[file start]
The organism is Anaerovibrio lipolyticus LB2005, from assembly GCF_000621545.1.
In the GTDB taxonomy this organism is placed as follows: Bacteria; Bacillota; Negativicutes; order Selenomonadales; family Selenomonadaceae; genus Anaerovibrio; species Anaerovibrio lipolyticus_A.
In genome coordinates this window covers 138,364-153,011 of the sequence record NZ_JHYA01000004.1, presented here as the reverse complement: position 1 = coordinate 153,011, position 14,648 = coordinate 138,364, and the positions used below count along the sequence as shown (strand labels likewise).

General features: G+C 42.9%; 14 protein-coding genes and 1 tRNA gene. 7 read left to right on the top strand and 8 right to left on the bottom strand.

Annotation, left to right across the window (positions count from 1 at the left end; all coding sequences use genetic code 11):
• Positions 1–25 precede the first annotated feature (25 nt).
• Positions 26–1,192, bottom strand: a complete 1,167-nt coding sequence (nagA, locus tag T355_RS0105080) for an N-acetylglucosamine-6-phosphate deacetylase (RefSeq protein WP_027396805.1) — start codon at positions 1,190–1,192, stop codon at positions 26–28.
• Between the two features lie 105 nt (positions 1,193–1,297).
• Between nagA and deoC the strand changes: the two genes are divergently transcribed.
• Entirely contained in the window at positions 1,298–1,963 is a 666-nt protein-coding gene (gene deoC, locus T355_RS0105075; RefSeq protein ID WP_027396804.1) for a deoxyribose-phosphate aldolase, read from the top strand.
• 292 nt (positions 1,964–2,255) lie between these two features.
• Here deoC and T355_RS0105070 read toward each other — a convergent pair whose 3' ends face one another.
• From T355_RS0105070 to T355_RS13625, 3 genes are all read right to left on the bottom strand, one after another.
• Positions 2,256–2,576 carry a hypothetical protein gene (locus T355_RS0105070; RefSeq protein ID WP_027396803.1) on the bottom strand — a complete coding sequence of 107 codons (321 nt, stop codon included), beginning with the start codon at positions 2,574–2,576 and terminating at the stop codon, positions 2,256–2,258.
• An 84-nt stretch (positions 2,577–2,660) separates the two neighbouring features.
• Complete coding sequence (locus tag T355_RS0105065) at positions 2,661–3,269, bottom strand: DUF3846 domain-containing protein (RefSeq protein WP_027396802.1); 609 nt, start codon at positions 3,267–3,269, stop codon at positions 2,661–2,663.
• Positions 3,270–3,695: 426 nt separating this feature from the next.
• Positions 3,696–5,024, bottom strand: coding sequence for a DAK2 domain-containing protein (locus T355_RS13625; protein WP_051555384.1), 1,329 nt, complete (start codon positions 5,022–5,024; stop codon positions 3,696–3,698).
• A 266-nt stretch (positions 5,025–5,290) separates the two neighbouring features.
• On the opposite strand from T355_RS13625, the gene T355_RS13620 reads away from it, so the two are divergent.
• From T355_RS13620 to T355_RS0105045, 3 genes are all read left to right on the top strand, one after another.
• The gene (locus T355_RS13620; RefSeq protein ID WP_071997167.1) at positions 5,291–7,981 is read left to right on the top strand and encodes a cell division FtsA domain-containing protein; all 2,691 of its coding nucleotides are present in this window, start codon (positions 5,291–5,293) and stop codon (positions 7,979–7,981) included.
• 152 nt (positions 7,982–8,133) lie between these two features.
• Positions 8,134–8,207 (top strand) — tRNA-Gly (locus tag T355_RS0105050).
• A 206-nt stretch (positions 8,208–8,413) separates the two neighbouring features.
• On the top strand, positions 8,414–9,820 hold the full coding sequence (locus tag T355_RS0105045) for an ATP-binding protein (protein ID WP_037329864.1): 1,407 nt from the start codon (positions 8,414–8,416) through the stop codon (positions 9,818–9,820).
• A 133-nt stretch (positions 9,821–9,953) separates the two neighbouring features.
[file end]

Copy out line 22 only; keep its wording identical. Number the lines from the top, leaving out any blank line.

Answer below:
• The gene (locus T355_RS13620; RefSeq protein ID WP_071997167.1) at positions 5,291–7,981 is read left to right on the top strand and encodes a cell division FtsA domain-containing protein; all 2,691 of its coding nucleotides are present in this window, start codon (positions 5,291–5,293) and stop codon (positions 7,979–7,981) included.